Tuesday, April 24, 2012

Northwest Coast Burials/Mortuary Practices

Prince, Paul.
2002. Cultural Coherency and Resistance in Historic-Period Northwest-Coast Mortuary Practices at Kimsquit. Historical Archaeology. 36:50-65  
            This article is entirely about analyzing the mortuary practices of the Kimsquit peoples located in British Columbia through a cemetery dating from A.D. 1850-1927. Burial features at this cemetery are densest at the southwestern end of the terrace, which is called the core. Total, 261 graves have been documented here. Eighty percent are circular depressions. Circular graves such as these suggest the body is placed in a squatting position into a box. The bodies were placed facing east. The decay of the box would leave the ircular depression. Other types included the occasional placement of bodies into caves or rock clefts.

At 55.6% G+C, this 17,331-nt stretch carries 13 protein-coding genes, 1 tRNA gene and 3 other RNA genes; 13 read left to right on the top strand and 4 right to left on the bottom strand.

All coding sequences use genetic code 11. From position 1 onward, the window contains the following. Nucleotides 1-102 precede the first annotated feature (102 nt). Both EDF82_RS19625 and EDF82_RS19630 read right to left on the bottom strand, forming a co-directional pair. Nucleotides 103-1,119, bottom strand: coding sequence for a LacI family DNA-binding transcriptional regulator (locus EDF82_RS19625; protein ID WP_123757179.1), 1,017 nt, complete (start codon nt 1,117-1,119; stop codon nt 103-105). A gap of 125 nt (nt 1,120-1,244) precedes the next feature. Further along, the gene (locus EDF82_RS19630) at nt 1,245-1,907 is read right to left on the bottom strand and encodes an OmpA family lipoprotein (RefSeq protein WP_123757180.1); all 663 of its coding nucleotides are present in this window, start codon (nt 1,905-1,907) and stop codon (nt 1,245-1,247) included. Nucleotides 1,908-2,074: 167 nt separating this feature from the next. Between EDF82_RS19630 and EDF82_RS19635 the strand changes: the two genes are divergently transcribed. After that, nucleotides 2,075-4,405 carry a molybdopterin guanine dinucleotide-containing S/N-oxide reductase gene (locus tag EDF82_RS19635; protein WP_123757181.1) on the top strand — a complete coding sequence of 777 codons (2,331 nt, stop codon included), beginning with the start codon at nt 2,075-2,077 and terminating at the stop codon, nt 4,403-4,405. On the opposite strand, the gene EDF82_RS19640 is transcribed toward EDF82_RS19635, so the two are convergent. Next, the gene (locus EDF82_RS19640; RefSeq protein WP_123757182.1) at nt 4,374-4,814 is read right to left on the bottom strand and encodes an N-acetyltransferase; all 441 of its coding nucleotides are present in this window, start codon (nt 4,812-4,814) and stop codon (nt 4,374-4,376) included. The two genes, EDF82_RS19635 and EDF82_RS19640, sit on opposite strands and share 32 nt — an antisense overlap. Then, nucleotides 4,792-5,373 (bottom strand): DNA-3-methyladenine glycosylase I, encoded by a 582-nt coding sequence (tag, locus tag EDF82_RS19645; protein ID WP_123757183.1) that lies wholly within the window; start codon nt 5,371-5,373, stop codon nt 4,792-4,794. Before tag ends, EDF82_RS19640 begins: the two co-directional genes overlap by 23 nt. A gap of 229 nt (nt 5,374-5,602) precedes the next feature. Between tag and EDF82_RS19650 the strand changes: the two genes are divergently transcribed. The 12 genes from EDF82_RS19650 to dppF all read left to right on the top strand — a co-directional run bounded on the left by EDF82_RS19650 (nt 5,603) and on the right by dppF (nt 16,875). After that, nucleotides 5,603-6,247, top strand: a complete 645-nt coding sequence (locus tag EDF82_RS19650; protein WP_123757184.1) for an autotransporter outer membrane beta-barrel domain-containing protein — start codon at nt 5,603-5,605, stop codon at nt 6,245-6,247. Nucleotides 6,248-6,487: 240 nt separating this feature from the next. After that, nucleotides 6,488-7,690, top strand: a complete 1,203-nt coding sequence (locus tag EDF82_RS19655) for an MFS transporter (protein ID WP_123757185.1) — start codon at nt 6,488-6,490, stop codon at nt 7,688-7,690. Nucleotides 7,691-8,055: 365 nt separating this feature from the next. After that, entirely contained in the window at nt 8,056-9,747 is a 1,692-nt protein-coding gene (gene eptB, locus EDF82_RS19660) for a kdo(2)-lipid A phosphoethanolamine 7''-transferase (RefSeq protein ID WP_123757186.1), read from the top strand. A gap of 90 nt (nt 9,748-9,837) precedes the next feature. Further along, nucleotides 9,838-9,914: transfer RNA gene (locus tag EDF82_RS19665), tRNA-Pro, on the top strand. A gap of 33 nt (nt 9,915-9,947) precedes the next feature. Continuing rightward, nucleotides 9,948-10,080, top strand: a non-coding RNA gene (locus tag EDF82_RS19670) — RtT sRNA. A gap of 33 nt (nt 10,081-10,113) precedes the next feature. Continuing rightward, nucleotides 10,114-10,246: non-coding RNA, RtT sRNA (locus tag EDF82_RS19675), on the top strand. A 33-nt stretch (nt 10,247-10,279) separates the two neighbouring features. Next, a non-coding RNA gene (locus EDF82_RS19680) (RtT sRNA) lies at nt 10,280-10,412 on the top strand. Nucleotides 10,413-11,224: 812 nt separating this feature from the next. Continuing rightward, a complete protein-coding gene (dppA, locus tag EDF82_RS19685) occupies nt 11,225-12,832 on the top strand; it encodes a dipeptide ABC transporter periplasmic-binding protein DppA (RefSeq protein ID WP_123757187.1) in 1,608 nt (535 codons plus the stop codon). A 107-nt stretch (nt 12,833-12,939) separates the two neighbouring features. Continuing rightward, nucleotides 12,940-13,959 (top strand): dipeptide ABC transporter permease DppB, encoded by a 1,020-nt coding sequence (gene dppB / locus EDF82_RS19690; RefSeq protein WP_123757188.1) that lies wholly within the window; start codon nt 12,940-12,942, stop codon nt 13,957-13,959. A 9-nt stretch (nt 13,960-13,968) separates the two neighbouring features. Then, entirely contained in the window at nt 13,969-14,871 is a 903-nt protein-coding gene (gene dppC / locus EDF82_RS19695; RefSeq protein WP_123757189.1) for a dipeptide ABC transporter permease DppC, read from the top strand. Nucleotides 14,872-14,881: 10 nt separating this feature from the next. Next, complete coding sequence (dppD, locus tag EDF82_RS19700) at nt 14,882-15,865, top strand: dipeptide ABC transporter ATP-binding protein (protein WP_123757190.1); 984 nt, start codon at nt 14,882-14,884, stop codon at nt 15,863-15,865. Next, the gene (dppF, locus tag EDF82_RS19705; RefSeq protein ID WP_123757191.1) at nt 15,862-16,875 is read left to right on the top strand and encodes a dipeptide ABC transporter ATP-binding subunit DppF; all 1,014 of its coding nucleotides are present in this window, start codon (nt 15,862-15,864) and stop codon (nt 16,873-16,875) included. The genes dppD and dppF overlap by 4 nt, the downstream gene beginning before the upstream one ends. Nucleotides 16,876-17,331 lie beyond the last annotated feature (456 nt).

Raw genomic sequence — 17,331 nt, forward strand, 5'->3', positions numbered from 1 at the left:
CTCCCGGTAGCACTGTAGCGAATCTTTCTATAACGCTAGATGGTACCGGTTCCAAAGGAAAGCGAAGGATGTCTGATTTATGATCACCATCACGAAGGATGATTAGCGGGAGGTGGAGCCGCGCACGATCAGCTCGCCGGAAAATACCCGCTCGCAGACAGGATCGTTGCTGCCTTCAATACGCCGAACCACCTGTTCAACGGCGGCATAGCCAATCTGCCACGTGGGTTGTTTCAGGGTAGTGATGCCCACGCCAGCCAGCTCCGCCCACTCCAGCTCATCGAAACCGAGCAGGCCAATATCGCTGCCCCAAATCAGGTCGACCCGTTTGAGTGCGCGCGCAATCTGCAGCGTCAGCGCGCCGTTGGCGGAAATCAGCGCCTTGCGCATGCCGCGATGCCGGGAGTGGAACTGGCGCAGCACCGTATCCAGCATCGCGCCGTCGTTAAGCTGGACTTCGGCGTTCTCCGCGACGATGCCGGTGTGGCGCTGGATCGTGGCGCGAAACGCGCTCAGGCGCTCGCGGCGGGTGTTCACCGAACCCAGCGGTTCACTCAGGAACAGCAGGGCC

Forty-one of the graves are elongated depressions. This means they were places in rectangular coffins in an extended position and then placed in a grave of appropriate size. This version could have been adopted for convenience, saving time and also saving the time of binding or breaking bones to fit the body into the smaller graves. Sometimes, grave houses were erected over the burials. There were ten such houses in the core. These were small cabin like structure that had roofs, windows, and a door.
                Headstones sometimes memorialize more than one family member, so houses may have covered more than one burial. The origin of grave houses is thought to lie in the north, where the Haidia had built mortuary house crypts prior to contact. Though contact had little impact on the beliefs. The burial ritual and values behind interment remained essentially unchanged.